Posts Tagged With: tea tasting


We’ve left the Urumichi area, which means oasis. It is part of the Gobi desert and we saw oil refineries that the government controls.  We are headed for Guilin, pronounced guay-leen and the roadsides are lush with terraced gardens. In 1998, this area flooded and 1500 people died. The government let the area return to farmland and forest. Makes me think of New Orleans, where the best solution is to let the river have its way, but we don’t have an autocratic government, we have property rights and developers rights and political sensitivity.  The horrifically expensive taxpayer fix will result in  more flooding, reduced wetlands necessary to buffer severe storms, more loss of property and life, and eventually the City of New Orleans will  sink anyway. The Army Corps of Engineers keeps building levees and moving sand from one beach to another ignoring science and heeding the popular political fix.

Clustered housing here is practical and uses less land than individual farms. A collective. It is a method that can stifle innovation and experimentation. But, Vicki says, it is tried and true. After all, people have occupied the area along the Li River since 214 B.C.  Why not high rises? Because no one can build higher than 20 floors so not to obscure the view of the beautiful mountains. Oh, my. A sentiment to admire.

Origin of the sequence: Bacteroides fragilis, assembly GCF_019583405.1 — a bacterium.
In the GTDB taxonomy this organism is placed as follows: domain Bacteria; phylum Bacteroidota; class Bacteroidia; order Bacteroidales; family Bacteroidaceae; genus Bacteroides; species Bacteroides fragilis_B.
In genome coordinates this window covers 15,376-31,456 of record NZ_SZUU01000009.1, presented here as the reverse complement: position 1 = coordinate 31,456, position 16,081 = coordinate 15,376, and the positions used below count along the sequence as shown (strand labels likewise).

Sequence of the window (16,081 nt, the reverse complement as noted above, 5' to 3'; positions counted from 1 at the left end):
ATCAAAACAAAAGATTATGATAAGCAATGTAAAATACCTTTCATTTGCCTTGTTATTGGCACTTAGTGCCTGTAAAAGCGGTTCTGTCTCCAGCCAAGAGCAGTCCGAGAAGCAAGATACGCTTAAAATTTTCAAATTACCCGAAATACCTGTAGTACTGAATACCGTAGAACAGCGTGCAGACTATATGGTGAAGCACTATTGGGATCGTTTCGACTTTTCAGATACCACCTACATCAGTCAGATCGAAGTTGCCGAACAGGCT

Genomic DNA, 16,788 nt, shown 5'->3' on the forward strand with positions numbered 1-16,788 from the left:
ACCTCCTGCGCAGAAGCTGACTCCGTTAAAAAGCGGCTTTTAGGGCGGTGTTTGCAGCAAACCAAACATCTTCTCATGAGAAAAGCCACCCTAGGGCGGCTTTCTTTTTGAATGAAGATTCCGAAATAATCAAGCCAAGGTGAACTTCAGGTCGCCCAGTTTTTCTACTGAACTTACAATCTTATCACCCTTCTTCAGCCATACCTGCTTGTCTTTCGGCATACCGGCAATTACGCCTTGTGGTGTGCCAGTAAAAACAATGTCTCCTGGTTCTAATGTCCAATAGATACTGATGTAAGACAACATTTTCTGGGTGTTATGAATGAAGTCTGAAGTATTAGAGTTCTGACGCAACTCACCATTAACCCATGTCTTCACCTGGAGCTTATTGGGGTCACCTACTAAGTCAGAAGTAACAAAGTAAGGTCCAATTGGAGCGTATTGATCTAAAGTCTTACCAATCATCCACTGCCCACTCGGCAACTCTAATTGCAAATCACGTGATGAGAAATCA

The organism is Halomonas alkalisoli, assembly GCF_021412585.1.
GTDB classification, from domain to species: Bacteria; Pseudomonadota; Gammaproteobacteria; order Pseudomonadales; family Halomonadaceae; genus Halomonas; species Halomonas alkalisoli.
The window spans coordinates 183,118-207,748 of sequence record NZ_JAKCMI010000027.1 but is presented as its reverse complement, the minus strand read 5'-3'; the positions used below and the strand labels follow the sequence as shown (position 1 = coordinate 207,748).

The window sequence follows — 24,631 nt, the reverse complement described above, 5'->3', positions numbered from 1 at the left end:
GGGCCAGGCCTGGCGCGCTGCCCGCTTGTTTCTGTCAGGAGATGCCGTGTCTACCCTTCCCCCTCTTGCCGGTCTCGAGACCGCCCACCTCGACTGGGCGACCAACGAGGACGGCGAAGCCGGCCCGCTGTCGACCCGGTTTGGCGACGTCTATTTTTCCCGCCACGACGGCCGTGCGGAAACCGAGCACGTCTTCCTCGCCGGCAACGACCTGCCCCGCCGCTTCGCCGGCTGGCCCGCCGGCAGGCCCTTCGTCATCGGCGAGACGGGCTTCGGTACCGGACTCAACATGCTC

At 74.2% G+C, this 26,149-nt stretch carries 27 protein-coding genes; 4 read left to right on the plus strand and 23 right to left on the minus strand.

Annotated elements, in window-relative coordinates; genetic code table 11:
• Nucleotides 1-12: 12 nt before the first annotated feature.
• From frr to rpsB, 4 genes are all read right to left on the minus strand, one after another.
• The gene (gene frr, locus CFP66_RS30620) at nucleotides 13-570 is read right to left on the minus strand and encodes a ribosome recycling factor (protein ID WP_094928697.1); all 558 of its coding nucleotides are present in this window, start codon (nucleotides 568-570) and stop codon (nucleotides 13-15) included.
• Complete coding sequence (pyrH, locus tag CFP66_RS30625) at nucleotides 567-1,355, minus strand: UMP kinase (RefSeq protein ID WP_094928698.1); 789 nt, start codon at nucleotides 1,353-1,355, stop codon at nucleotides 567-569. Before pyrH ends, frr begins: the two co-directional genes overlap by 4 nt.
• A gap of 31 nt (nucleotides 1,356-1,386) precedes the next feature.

Guilin was destroyed by Japanese bombs, but has been rebuilt. We are aghast when Vicki calls Guilin a small city of only 640,000 people covering 67 kilometers. We stop at a tea factory for a formal tea tasting.  As in days of old, tea is packed into bales, bricks, wheels and multiple sized rounds. We find the same shapes we saw in Jiliang that we didn’t recognize as tea. Not a tea bag in sight.

Everything here is loose leaf and smells divine. The city is famous for its osthumansis (acacia) trees that are in bloom. Intensely fragrant, like orange blossoms, they are used to make wine, tea and perfume. Guilin has 13 nationalities. The Yau and Dow are predominant. There are 3,000 caves in the mountains here, many of them open to tourists.

This magnificently carved wooden Buddha tray is outfitted with a gas burner and we are about to taste ten different kinds of tea. The rules are thus:  First, you smell the cup. Then you sniff the tea and chew the leaves a bit to make sure it is good and strong. Then hot water is poured in the cup to warm it while the tea is brewing in hot (not boiling) water. You surround the cup with your hands to warm them. You can drink the water or pour it out before the tea is poured. Then you slurp noisily. That is considered the best way. It was fun. Then there was theatrics of tea. A dragon tea pot that turns from green to red when the hot water is poured into it. And a baby boy tea pot that pisses into your cup when the water heats it.  There was a lot of slurping and laughing and talking and comparing. They sell aged, 28 year old  Puer tea, said to reduce blood pressure, cure diabetes and clean your liver. You can use the leaves nine times before the flavor and benefits disappear. Hmmm!  I bought some. It stayed flavorful for about four cups made with the same leaves. Their cups are smaller than mine, though.